For Whom The Bell Tolls

From a recent Facebook post ....

I had the opportunity to speak yesterday in Tallahassee to 60-70 civic leaders at a luncheon to which I had been invited. Along with Nancy Paul, my Events Manager, we opened fresh and local oysters for their enjoyment, and I hope I opened the eyes of some of the people who were in the room. I'll stop short of calling it a "TED" talk, but the goal was to achieve the same thing that TED talks achieve.
Since I seem to be under constant criticism for calling aquaculture industry leaders to account for the triploid oyster debacle that has driven countless farming operations and even the big local Co-op under, I won't rehash here all of my talking points from yesterday. But, be assured that I am making the case whenever possible that we were given oyster seed technology that was NOT READY FOR PRIMETIME in the northern GOM and 1) either industry leaders KNEW IT, and gave that faulty seed to us anyway -- or -- they did NOT KNOW IT when they gave it to us (see below for my opinion on THAT!).
(Actually, they did not give us anything in that we had to PAY a royalty for the privilege of purchasing their faulty technology!)
Scenario #1 - THEY KNEW THEIR SEED GENETICS DID NOT OVERLAY THE ECOLOGICAL REQUIREMENTS OF THE NORTHERN GOM.
If this is the case, they knew that those of us trying to make their seed grow to maturity along the Panhandle of Florida would face a very steep uphill climb to make our farms profitable. We would likely have 60 percent or greater loss ratios for the crops we planted. In the case of those of us farming in Alligator Harbor, that loss ratio sometimes averaged 100 percent. And, without warnings, they let us become their science experiment, watching a millions of dollars of private investment wash out to sea as tens of millions of oysters died before maturity.
Scenario #2 - THEY DID NOT KNOW THEIR SEED GENETICS DID NOT OVERLAY THE ECOLOGY OF THE NORTHERN GOM.
If they did NOT know, they have shown themselves to be charlatans, not scientists.
I am of the belief that they knew that their genetics were wrong and they took us down the primrose path anyway. I also believe that at one time it is possible they HAD the right genetics and somehow the animals with Gulf Coast genetics were either lost or killed. To save their programs, they substituted Virginia tetraploid brood stock for the lost Gulf Coast brood stock and tried right away to get their so-called "Florida Tetraploid" program restarted. That was 6-7 years ago. If my hunch is correct, they KNEW that the Virginia genetics would not work and said nothing to us ... think about that for a second or two.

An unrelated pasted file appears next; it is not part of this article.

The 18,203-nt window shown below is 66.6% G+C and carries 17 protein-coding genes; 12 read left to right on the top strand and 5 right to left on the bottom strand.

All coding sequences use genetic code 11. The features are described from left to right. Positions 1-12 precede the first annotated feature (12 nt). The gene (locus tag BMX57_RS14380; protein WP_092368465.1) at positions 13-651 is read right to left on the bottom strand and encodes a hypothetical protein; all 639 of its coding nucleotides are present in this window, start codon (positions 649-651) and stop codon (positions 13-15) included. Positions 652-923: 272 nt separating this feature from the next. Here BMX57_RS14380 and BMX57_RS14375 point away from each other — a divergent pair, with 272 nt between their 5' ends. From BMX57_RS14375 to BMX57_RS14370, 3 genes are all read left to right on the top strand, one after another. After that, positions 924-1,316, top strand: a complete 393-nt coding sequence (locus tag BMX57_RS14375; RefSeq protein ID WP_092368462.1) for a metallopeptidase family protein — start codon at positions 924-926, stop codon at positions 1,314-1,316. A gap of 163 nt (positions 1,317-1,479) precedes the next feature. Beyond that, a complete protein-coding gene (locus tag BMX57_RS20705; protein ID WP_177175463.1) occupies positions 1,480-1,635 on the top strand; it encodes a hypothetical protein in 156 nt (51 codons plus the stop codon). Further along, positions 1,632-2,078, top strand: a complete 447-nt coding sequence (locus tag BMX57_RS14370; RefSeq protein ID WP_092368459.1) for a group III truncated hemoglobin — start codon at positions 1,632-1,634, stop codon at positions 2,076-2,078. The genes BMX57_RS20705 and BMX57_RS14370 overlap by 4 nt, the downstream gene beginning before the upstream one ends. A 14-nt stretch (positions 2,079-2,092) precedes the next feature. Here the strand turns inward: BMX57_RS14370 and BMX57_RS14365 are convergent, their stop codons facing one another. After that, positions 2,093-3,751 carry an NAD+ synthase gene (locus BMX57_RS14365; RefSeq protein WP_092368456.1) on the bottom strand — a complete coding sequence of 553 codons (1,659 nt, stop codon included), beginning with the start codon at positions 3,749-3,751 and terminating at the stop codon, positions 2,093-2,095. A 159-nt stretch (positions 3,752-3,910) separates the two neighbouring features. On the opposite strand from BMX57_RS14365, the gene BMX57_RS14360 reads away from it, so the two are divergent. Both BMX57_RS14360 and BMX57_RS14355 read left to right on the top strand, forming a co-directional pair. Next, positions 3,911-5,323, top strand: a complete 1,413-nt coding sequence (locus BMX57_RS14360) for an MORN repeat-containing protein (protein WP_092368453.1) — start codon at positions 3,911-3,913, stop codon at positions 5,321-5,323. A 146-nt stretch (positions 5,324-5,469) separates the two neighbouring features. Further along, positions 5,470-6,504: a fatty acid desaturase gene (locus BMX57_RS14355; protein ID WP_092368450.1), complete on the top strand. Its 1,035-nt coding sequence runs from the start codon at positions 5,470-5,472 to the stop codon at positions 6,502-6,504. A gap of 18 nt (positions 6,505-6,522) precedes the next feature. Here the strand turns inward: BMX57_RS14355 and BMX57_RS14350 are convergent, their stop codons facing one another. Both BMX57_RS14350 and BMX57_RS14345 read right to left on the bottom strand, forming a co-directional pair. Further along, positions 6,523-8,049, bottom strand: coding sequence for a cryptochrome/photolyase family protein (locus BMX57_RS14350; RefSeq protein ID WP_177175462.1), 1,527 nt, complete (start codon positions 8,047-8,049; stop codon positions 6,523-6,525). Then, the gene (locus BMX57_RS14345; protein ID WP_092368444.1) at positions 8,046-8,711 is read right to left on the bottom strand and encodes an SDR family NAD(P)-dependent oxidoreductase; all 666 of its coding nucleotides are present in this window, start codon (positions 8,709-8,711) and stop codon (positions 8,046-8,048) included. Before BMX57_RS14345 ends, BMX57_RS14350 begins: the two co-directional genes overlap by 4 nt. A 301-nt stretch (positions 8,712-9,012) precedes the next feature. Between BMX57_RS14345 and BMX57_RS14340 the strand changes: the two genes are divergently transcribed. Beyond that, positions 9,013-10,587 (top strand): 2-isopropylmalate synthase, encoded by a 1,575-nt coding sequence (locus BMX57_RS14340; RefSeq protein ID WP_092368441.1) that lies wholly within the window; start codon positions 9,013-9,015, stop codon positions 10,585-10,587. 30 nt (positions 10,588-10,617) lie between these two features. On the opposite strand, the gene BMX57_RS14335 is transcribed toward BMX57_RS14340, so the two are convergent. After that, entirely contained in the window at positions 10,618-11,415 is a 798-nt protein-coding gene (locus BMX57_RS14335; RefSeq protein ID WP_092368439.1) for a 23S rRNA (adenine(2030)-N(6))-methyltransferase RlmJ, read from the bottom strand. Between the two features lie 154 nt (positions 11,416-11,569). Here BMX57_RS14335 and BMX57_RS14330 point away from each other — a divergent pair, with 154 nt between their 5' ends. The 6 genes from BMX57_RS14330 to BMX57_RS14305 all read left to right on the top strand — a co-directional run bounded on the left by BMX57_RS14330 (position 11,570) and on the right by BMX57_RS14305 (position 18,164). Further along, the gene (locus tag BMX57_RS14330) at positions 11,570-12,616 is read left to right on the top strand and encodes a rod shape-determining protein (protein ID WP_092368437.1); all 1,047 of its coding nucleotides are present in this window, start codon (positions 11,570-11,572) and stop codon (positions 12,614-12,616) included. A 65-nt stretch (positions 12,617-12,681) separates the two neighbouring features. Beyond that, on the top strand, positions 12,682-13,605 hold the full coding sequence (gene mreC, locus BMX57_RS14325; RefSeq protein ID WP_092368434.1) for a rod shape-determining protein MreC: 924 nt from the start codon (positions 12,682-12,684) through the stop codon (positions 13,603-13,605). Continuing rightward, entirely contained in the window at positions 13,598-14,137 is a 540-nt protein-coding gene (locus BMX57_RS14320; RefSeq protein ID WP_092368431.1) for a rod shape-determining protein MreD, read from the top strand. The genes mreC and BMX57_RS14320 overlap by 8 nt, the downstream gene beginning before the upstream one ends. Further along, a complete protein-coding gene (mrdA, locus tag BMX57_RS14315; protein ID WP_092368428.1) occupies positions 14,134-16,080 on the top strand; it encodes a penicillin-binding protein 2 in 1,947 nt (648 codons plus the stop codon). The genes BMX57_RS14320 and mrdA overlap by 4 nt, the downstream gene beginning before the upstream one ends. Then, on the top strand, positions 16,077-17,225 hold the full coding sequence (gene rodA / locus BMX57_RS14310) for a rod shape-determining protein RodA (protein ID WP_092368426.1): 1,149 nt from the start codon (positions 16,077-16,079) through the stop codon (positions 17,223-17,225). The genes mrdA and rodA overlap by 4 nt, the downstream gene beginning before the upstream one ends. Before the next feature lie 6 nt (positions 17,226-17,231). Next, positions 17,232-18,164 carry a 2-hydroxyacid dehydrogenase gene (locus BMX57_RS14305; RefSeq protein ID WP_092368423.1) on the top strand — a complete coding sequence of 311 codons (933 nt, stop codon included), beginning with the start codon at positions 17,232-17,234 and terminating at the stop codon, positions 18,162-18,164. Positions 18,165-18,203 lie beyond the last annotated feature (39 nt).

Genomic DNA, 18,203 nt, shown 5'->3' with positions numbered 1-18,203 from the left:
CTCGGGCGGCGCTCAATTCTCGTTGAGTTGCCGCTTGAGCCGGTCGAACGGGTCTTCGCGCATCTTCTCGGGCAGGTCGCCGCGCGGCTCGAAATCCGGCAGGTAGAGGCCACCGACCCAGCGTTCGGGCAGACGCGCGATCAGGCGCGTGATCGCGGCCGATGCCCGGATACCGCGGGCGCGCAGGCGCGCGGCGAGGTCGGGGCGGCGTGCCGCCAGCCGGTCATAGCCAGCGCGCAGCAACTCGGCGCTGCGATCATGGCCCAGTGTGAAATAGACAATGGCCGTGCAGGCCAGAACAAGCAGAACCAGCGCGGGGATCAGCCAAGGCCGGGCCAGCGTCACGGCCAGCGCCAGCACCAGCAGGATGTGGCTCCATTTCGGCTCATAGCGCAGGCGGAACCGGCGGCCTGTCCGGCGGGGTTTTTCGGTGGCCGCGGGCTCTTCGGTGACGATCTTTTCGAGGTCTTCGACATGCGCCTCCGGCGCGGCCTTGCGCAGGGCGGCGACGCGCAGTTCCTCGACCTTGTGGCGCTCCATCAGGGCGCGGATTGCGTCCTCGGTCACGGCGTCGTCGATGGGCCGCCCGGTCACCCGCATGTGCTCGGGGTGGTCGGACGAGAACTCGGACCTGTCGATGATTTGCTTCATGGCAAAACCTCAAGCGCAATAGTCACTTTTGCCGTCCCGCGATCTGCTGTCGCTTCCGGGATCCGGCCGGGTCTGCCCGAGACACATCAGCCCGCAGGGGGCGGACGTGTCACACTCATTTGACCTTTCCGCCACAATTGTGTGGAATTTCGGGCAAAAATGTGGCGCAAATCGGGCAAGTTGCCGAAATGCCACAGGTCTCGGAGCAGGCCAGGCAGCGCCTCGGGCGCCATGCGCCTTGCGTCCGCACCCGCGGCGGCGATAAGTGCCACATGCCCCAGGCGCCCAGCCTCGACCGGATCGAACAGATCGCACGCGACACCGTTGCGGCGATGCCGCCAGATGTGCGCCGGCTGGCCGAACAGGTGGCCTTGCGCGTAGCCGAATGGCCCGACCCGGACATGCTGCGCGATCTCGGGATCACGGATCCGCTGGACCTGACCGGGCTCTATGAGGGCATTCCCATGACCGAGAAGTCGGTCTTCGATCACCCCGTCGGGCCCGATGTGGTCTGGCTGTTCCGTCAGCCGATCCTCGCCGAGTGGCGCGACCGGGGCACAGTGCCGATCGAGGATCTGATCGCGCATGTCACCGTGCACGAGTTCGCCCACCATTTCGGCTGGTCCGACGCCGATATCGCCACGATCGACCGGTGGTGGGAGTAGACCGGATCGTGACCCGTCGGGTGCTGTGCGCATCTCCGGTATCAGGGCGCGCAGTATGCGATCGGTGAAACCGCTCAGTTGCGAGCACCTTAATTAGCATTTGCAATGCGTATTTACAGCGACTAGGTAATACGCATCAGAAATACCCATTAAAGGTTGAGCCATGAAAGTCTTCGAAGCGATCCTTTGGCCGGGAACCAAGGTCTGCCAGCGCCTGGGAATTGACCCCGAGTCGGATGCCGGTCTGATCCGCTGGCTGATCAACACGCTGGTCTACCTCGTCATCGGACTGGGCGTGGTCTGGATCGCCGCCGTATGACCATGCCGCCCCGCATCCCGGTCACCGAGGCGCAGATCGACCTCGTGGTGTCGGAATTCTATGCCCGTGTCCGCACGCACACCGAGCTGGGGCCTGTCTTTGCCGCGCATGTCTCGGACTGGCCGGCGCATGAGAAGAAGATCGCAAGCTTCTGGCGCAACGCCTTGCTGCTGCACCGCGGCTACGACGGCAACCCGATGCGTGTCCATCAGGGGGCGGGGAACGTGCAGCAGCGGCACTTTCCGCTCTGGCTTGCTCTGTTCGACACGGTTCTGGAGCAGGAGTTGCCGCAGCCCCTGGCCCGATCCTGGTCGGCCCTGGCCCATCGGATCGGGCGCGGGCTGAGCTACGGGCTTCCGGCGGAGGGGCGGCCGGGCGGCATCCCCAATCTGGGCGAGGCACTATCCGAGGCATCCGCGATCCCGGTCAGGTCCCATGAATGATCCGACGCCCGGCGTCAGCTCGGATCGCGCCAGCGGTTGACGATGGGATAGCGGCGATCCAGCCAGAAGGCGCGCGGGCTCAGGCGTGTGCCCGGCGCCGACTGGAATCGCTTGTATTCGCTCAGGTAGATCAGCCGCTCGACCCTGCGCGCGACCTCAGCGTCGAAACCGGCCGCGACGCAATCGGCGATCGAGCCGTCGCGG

Other recent programs to create local genetics within tetraploid oysters have failed. Famously, the University of Florida program got close to the finish line and ran out of funding three years ago.
What the industry needed was transparency. What we got was smoke and mirrors. The Virginia brood stock was (and is) doomed to failure in the salty waters of many of the northern Gulf of Mexico estuaries where heat and salinity take their toll. The current claim that they now have a FLORIDA TETRAPLOID gives me no comfort for the possibility of success. Why? Give me a good reason why I should trust the same people who are in charge of the current train wreck. Second, the mere use of the phrase "Florida Tetraploid" implies that they knew what they had prior, was NOT an animal with Gulf Coast genetics.
Was it hubris? Lack of bureaucratic oversite? A lack of empathy? that caused the industry to hurtle headlong down this path of perdition?
As one Florida IFAS extension agent told me point blank in a telephone conversation wherein I requested help for the regional industry last summer -- (quoting) "In anything new there will always be winners an losers".
That felt like an un-caring, out-of-touch, government-paid bureaucrat to me, on the other end of the line. The statement was crass.
And THAT, ladies and gentlemen, is what the Florida industry is up against. Criticize me if you wish, for trying to get to the bottom of this mess, or for making the story public in social media, but I'll say that in Western Kentucky farm country where I grew up, 60 or 100 percent loss ratios created by faulty seed purchased at the local seed supply operations would have led to mass lynchings of the seed charlatans in the public square of many a small towns.
The money is not small. The last crop Oyster Boss lost due to seed problems was a 750,000 triploid seed plant that was a one hundred percent bust. That was a $15,000.00 investment in seed that should have yielded a half-million in sales income. The genetic make up of that seed was foreign to the northern GOM -- and nobody felt any compunction to let me know it.
Yes, of course, I've abandoned the purchase of triploid oyster seeds from an industry whose technology is apparently not to be trusted. We pull our own diploid brood stock now from our own estuary. We're going to make this thing work.

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